My Sassy Hubby

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This really is an odd one.  A follow-up to the fun but light “My Wife is 18” from 2002, a film that I actually enjoyed a lot, but I can’t believe anyone was screaming out for a sequel a decade later, so to be honest, I was more than a little wary of it.  But you know how it can be, sometimes these things actually work!  still harbours dreams of travel And everyone here knows about my love of Ms Choi.  Not sure why the title is more akin to that of a totally different movie, but that is just Hong Kong for you.

Taking up the story a decade later, in “My Sassy Hubby” we catch up with our age-distanced couple – Thirteen Cheung (Ekin Cheng) and Yo Yo Ma (Charlene Choi).  Thirteen is now a proper Professor, teaching the psychology of Love and Relationships to his adoring students.  Yo Yo runs her own fashion boutique.  But all is not well in paradise.  Despite what he is teaching, the couple have settled into a bit of a rut – he settling into a comfortable middle age, whilst she still harbours dreams of travel and babies.  There are arguments, but it is when it becomes clear that they are not actually married (apparently the Englishman who presided over their Wedding back then did not have the correct credentials), that the couple embark on a separation.   Whilst  apart, a couple of dalliances occur – Yo Yo is wood by a childhood sweetheart called Lam (Izz Tsui) who has been carrying a candle for 20 years, and Thirteen undergoes a relationship with a mainland student called Tong Yi (Zhang Xinyi), who just happens to be bright and smart and an expert chef and also a part time model (not only that, but she is almost a clone visually of Zhou Xun).  It does seem on the face of it that (just like as in “Love in the Buff”) our characters have actually found more suitable partners, but we all know that true love is about much more than what is happening on the front cover don’t we?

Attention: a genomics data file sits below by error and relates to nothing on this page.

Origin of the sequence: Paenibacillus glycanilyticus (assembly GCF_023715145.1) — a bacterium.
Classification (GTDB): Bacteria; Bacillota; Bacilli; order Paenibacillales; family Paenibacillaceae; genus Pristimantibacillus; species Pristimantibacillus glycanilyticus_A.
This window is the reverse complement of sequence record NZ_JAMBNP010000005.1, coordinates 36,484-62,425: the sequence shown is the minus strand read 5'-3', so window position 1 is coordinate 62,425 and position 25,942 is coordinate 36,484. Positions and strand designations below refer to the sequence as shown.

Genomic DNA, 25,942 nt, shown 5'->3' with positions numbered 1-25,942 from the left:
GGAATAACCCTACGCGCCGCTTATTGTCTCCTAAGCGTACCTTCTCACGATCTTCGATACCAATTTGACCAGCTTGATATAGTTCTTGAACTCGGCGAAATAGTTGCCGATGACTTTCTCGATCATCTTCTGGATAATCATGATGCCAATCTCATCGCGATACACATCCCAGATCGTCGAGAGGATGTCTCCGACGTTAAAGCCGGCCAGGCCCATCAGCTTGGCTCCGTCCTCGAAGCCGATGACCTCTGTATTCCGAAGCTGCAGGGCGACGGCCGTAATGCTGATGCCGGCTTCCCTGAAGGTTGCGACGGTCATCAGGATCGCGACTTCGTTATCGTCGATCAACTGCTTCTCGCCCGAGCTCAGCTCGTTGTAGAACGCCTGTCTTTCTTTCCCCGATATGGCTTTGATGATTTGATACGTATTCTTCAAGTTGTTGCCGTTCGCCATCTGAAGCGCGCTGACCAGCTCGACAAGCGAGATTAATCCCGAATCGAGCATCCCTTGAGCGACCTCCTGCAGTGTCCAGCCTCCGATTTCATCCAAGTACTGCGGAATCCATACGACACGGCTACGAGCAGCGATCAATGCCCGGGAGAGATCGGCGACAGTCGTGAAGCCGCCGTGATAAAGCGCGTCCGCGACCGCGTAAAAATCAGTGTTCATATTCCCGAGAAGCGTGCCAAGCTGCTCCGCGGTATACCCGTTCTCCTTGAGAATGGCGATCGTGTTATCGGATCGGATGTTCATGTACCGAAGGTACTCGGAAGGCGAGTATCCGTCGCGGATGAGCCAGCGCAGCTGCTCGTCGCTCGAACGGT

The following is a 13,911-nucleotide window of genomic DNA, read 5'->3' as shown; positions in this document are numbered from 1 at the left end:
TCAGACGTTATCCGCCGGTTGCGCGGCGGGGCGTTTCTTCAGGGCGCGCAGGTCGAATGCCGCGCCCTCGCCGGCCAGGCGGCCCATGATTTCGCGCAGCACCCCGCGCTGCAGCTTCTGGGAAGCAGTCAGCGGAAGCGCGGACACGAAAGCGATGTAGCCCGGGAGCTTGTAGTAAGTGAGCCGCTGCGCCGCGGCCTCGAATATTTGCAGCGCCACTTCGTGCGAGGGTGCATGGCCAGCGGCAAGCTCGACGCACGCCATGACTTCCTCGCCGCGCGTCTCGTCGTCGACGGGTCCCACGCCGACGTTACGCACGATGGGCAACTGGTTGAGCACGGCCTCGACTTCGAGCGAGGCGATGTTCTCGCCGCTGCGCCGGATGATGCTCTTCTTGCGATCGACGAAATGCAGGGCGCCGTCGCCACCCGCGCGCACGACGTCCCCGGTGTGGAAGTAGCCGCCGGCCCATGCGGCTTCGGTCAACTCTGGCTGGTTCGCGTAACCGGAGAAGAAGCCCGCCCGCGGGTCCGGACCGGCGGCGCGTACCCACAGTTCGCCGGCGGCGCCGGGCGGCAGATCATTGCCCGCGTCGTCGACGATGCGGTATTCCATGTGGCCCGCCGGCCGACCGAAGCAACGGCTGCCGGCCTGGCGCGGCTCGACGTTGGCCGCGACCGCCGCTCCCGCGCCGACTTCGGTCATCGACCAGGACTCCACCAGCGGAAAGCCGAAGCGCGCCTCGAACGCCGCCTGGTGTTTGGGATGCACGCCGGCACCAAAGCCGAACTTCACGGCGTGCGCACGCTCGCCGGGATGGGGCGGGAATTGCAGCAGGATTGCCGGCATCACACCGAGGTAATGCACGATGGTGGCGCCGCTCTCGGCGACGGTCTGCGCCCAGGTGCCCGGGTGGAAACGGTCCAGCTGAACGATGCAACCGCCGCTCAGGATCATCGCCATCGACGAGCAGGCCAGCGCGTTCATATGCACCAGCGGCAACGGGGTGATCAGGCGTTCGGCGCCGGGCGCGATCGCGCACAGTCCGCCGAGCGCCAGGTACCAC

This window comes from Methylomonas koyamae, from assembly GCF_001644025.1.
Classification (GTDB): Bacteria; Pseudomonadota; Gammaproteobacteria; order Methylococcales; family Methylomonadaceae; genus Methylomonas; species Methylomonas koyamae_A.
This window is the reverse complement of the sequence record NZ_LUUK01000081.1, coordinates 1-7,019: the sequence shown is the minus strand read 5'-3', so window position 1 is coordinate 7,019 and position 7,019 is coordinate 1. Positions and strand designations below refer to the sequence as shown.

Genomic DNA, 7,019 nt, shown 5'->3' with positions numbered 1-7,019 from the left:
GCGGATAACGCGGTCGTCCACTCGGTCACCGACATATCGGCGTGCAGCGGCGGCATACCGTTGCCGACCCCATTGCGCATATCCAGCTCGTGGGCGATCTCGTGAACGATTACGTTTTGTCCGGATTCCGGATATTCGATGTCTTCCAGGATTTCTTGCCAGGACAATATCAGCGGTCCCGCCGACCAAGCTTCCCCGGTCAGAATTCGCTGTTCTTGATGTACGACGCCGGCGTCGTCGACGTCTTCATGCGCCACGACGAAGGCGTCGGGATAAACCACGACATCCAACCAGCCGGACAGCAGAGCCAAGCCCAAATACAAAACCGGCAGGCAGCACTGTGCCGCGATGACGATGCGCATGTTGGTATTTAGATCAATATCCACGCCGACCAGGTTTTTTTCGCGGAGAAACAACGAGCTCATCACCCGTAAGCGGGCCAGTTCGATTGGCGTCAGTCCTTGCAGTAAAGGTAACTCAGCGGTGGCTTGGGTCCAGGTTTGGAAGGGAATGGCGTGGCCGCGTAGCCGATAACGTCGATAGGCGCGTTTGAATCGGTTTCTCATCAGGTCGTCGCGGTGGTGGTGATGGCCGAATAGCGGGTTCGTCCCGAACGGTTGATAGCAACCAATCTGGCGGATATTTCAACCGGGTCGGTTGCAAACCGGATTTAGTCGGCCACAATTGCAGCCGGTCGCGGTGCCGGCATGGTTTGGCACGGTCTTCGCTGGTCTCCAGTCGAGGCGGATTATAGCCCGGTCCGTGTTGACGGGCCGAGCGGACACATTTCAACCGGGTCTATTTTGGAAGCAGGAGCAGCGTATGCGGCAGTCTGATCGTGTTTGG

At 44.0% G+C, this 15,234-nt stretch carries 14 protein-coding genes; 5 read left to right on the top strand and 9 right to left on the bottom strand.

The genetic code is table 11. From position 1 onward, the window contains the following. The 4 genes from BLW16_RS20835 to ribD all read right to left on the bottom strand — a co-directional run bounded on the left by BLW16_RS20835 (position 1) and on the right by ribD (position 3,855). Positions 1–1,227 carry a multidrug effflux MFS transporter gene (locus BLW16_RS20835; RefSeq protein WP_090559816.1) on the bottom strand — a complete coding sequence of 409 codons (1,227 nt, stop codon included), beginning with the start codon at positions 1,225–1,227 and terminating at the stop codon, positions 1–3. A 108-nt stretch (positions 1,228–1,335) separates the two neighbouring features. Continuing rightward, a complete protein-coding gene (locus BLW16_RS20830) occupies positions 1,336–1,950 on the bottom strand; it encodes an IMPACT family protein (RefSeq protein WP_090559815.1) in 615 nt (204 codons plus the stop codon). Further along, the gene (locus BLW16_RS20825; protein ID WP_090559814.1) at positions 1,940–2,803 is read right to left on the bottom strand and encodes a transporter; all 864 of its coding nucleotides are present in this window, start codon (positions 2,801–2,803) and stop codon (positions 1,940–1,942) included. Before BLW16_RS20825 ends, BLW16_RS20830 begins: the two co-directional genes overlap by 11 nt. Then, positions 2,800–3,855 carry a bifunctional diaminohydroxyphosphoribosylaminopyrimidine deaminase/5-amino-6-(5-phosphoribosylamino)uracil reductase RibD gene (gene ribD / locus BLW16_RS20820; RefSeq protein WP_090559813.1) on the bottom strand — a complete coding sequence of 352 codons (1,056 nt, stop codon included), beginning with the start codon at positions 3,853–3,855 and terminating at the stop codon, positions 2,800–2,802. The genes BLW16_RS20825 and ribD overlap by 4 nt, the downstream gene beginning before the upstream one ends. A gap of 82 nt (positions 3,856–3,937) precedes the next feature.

Rather amazingly, I had to swallow my preconceptions about this one.  Whilst it isn’t a movie that I was calling out for, it ends up being far more worthwhile than I could ever have hoped.  Firstly, it is a proper sequel, continuing characters and themes from the first movie through – so often these films are related in name or vague character similarity only.  Not only that, but it is actually really funny.  And finally, it’s got a fair bit of proper heart.

The humour comes in two flavours.  First, we have the relationship between Thirteen and Yo Yo, who do come across as a realistic if unlikely couple.  Cheng and Choi do have an obvious chemistry.  Sure this is the more fun Choi that can be a little annoying (sadly her talents as a serious actress are still woefully underused), but she does tone it down.  Cheng is brilliant – I am not the first to point out his limitations as an actor, but he seems really comfortable here, maybe helped by playing someone that is quite possibly going through that same kind of mid-life crisis.  The second humour aspect comes from the background characters, whether it be Yo Yo’s rather brash cousin (Joyce Cheng), or the rather brilliant (and even more mis-matched) couple next door (Wong Cho Lam and Fatumai).  These characters have all the best lines, but importantly they are not over-used.  Zhang Xinyi and Izz Tsui have less to do other than make themselves look good.

The film moves along briskly, and on the whole works pretty well.  There are a couple of set pieces that don’t quite work (the dinner party ends up being just too uncomfortable, and the diving lesson strangely aggressive towards Thirteen).  It is also fair to say that the films conclusion seems a tad rushed, not really giving us a real sense of threat that the relationship is about to be damaged irrevocably.  But I was having so much fun, I really did not have time to care much about that.

Is the film really that original, does it give us great insight into the human condition?  No, of course not, it is really nothing more than silly fluff.  But my gosh, it is fun fluff.  It is the kind of film that Hong Kong has forgotten how to make in recent years, and despite the presence of a pretty mainland face, there didn’t seem to be any overt political overtones in this regard.  Recommended!

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